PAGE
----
35 It could be warehoused in England and exported, free of duty, but, until price of wheat reached 80s., it could not be used for home consumption.

36 Manks Advertiser.

37 By1 and 2 Geo. IV. c. 87.

38 From 7d. to 1s. for 5½ lbs. of the best flour.

39 The Rising Sun.

40 The Rising Sun.

41This had been bought at 4s. per bushel, and was offered for ale at 9s.

42 The Rising Sun. This, however, had not been altogether realized.

43 On Nov. 29th at Douglas, and Dec. 1st at Ramsey.

44 Pamphlet (1825), p. 122.

45 Beef and mutton from 4d. to 8d. per lb. ; pork from 2d. to 8d. per lb. Fowls from 1s. to 3s. per pair. Butter from 7d. to is. per lb. (These prices are approximate.)

46 See p. 622.

47 Till after 1866 they ate but little meat. Their food, in 1811, consisted chiefly of butter-milk, potatoes, barley-cakes, stir-about, and herrings (Woods, pp. 45-6).

48 Considering the change in the value of money. In 1840, sheep cost from 7s. to 8s., milking cows from £5 to £7, and potatoes from 4s. to 5s. per boll of 32 stones.

49 Robertson, p. i96.

50 Feltham, p. 120. An English officer who stayed for two years in the island at this period wrote : At present they are no " better sheltered from the inclemencies of the weather than the beasts of the fields " (Townley, vol. i. p. 45).

51 Woods, pp. 37-8. See also Quayle, pp. 22-3.

52 Bullock, p. 250. See also Robertson, p. 156, and Quayle, p. 150.

53 Though it is significant that Woods said (pp. 107-8), when he visited the island in 1810, that he could not obtain any blotting-paper in Douglas, and that the only person who sold books was a bookbinder by trade. There was, however, a circulating library.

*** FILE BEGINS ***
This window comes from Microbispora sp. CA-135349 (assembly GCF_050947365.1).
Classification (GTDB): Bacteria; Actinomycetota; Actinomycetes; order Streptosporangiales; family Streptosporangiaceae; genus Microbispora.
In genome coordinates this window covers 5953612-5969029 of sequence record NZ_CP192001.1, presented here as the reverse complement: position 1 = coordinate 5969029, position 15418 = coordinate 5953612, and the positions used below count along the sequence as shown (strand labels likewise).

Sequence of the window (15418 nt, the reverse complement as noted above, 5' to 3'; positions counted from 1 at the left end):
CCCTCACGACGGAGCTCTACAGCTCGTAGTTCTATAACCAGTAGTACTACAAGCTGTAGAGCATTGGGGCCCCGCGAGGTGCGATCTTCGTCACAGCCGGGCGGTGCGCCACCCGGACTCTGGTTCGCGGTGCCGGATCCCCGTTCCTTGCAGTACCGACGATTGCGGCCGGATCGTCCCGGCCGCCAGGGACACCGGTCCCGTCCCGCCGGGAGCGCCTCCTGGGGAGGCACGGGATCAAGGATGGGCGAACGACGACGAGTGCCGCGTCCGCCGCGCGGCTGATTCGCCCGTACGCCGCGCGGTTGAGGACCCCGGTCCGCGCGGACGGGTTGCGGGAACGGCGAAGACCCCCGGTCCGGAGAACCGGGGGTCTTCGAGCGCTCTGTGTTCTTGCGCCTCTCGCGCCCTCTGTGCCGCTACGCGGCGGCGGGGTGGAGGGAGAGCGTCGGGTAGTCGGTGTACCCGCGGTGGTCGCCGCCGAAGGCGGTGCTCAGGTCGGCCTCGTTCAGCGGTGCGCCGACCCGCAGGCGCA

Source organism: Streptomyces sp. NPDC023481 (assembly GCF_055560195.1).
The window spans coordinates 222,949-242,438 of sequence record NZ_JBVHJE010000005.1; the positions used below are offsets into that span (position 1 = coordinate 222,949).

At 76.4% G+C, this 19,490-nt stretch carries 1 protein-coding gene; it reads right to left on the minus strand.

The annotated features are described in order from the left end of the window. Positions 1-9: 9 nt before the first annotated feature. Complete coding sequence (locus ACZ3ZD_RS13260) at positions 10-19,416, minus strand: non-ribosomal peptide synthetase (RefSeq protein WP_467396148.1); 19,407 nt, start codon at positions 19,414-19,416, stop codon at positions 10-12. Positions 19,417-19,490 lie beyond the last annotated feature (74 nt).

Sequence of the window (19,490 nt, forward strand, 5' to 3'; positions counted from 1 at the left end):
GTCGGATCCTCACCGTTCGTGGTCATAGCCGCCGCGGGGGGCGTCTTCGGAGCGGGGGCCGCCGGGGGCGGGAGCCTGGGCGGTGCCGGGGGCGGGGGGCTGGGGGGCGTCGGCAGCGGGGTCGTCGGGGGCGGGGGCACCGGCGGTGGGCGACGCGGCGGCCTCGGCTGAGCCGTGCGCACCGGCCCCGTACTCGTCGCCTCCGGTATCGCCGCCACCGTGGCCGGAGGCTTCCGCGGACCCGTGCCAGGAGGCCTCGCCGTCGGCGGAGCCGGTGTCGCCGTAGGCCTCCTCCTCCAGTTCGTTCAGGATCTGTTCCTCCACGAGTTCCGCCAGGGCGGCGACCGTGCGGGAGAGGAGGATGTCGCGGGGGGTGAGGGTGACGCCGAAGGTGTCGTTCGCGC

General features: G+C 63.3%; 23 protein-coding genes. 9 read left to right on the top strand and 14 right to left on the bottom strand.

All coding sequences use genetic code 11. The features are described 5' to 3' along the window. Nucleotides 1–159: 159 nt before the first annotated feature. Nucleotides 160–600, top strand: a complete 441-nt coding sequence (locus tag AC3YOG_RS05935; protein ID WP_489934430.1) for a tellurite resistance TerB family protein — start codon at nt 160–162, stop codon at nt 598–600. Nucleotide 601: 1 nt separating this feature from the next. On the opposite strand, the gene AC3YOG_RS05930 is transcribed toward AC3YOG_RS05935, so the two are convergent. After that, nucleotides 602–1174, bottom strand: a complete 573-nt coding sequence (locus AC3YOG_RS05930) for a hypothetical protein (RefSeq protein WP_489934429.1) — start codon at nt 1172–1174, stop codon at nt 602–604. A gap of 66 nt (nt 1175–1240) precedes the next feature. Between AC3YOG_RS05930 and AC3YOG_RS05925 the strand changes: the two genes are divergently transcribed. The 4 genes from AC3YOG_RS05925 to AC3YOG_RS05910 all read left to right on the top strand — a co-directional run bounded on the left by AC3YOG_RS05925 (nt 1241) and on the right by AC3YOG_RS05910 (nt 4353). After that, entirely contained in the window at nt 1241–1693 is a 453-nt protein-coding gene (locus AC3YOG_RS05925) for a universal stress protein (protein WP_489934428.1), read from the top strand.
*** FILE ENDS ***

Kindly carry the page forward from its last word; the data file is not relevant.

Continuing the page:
54 See p. 411.

55 Statutes, vol. i. p. 301. But this does not seem to have been done. See next page.

56 Robertson, p. 15.

57 Woods, p. 104.

58 Bullock, p. 206. Down to 1808, the streets had no names, and the houses were unnumbered till 1843 (Train, vol. ii. p. 366).

59 Now Strand Street. It and Duke Street were then the extreme limits of the town on the northern and western sides.

60 Manks Advertiser, 1816.

61 It may be mentioned that in 1804 the ducal palace of Castle Mona, built of dressed white freestone from the Isle of Arran, was completed at a cost, it is said, of more than £40,000.

62 H. S. Brown, Memoirs, p. 4.

63 Teignmouth, vol. ii p. 184.

64 Statutes, vol. ii. pp. 70-83. There were only a few private houses in Douglas lit by gas as late as 1843. By January,1860, there were twenty-two public gas lamps in Douglas. For supply of water in 1834, see p. 570.

65 Statutes, vol. ii. pp. 97-103. In 1838, a covered market was built in Wellington Street, but, since the country people would not use it on account of the charge made for stalls, it was soon abandoned

66 Mona’s Herald.

67 Manx Sun.

68 Douglas nine, and the other towns six each.

69 Statutes, vol. ii. pp. 297-306.

70 Statutes, vol. iii. pp 1-13.

71 The gross valuation of Douglas at this time was £41,512, and the net valuation £33,318. Inhabited houses, 1,727 ; uninhabited, 40.

72 Statutes, vol iii. pp. 114-124. We may mention that, in 1860, the residence of the governor was transferred from Castle-town to Douglas, and, after 1864, the practices of holding the Common Law Courts alternately in Castletown and Douglas, and of occasionally summoning the Legislature to sit in Douglas, grew up.

73 Feltham, p. 143.

74 Bullock, p. 233.

75 Teignmouth, p. 186.

76 Statutes, vol. ii. pp. 468-71. Douglas had a similar Act in 1834, see p. 570.

77 Ibid., vol. ii. pp. 434-7, and vol. iii. pp. 196-206.

78 Ibid., vol. iii. pp.196-206.

79 Bullock, p. 2i9.

80 Statutes, vol. ii. pp. 413-16, and 420-21.

81 Manx Ballads, p. 23. A court-house and jail were ordered to be erected at the market cross, in 1830.